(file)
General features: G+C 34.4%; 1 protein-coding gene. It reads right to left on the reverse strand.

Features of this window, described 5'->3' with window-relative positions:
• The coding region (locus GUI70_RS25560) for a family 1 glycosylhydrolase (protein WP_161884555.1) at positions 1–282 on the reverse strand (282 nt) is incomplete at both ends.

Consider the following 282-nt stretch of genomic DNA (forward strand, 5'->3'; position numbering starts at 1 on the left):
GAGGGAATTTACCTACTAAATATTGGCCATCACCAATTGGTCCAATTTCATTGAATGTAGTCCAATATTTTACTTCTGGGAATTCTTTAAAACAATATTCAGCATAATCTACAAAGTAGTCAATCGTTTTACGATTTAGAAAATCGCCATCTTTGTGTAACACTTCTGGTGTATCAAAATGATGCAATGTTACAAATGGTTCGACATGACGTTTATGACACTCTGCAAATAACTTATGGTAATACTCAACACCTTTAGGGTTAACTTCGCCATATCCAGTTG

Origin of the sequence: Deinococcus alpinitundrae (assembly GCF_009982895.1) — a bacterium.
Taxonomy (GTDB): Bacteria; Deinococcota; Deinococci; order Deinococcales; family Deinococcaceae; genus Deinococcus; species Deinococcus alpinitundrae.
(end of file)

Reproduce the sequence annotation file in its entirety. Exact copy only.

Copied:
General features: G+C 34.4%; 1 protein-coding gene. It reads right to left on the reverse strand.

Features of this window, described 5'->3' with window-relative positions:
• The coding region (locus GUI70_RS25560) for a family 1 glycosylhydrolase (protein WP_161884555.1) at positions 1–282 on the reverse strand (282 nt) is incomplete at both ends.

Consider the following 282-nt stretch of genomic DNA (forward strand, 5'->3'; position numbering starts at 1 on the left):
GAGGGAATTTACCTACTAAATATTGGCCATCACCAATTGGTCCAATTTCATTGAATGTAGTCCAATATTTTACTTCTGGGAATTCTTTAAAACAATATTCAGCATAATCTACAAAGTAGTCAATCGTTTTACGATTTAGAAAATCGCCATCTTTGTGTAACACTTCTGGTGTATCAAAATGATGCAATGTTACAAATGGTTCGACATGACGTTTATGACACTCTGCAAATAACTTATGGTAATACTCAACACCTTTAGGGTTAACTTCGCCATATCCAGTTG

Origin of the sequence: Deinococcus alpinitundrae (assembly GCF_009982895.1) — a bacterium.
Taxonomy (GTDB): Bacteria; Deinococcota; Deinococci; order Deinococcales; family Deinococcaceae; genus Deinococcus; species Deinococcus alpinitundrae.